Jon Rahm became one of the early movers up the Fort Worth Invitational leaderboard on Saturday, posting a 6-under 64 to climb up to 8-under for the tournament.
As Rahm met with reporters, leader Justin Rose had just opened his round with three consecutive birdies.
"Hopefully Justin stops making putts," Rahm said, smiling. "Stops making birdies and gives the rest of us a chance tomorrow."
Rose didn’t get the memo. He did what the No. 5-ranked player in the world should do with a lead going into the weekend – he extended it.
Rose started the day at 10-under, one stroke better than playing partner Emiliano Grillo (9-under), and got off to a fast start.
As stated, the 37-year-old Englishman made three straight birdies and another on No. 6. Another birdie on No. 11 pushed him to 15-under for the tournament, although he gave a stroke back with a bogey on the par-3 16th.
But that proved to be Rose’s only bogey on the day and he finds himself in great shape to earn his first win of 2018 on Sunday. He is at 14-under and with a four stroke lead over Brooks Koepka and Grillo.
"I've won and lost actually from four ahead, so I've got experience both ways," said Rose, who last played this event in 2010. "Just shows you can't get ahead of yourself. It is a big lead, but it isn't big enough. It's not big enough to be counting the holes away."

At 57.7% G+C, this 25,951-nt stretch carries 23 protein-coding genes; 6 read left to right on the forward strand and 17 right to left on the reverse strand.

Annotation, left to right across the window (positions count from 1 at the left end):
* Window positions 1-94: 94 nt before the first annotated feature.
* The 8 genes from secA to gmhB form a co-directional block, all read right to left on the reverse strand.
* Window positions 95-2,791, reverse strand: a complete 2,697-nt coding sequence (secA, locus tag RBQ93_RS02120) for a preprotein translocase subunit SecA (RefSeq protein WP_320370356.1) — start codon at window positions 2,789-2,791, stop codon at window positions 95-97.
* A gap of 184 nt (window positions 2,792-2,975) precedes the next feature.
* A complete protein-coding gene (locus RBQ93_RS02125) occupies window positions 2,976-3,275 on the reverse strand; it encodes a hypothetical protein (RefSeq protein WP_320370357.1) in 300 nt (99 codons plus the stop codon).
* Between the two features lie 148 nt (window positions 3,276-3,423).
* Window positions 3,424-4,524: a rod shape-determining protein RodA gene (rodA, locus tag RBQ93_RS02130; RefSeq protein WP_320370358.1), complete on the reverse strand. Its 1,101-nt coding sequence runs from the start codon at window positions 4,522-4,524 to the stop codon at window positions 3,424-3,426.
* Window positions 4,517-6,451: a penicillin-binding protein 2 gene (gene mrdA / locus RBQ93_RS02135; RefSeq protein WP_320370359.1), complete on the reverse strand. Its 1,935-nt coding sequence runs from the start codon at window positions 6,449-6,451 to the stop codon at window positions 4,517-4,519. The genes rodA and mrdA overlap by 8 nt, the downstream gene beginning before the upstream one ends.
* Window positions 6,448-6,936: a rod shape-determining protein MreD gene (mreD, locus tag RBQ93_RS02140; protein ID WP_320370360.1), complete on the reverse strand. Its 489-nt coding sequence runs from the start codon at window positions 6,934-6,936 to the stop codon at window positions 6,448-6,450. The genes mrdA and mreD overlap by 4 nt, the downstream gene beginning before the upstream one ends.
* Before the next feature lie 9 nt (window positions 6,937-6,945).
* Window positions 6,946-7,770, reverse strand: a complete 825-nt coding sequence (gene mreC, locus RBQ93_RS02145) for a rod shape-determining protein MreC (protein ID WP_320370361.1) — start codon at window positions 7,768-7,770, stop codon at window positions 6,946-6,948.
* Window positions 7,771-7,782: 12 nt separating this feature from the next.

Rose admitted the key to getting a plaid jacket will be finding the right balance between playing smart and staying aggressive.
Oh, and staying hydrated throughout the day. Temperatures were in the high-90s on Saturday, and Rose admitted it affected him somewhat on the back nine.
Similar forecasts are called for Sunday.
"[My caddie Mark Fulcher] has done a great job of just literally handing me water bottle after water bottle. It seems relentless," Rose said.
He smiled and then said: "To be honest with you, I haven't even seen the inside of a restroom yet, so you can't even drink quick enough out there.
"It was a factor today for sure. It's as hot tomorrow, so recovery tonight is a big focus."
Rose should feel good about his chances, of course, but Colonial winners have come back from bigger deficits.
The biggest deficit a winner has overcome is seven when Nick Price won the 1994 event. He fired a 6-under 64 in the final round and defeated 54-hole leader Scott Simpson in a playoff.
The most recent winner to come back from at least four shots is in 2001 when Sergio Garcia won his first PGA Tour event. Garcia overcame a five-stroke deficit with a 7-under 63 on Sunday, as 54-hole leader Phil Mickelson posted an even-par 70.
Koepka, ranked No. 11 in the world, appears to Rose's biggest challenger and will be playing with him in the final group with the tee time set for 1:05 p.m. The 2018 Colonial could become a showdown between two U.S. Open champions -- Koepka won last year's, Rose in 2013.
"Got to get off to a good start here," said Koepka, who is making his first appearance at this event. "If you can birdie the first two, at least, put some pressure on Rosey, you'll be just fine.
"Playing really well and I'm pleased with where I'm at."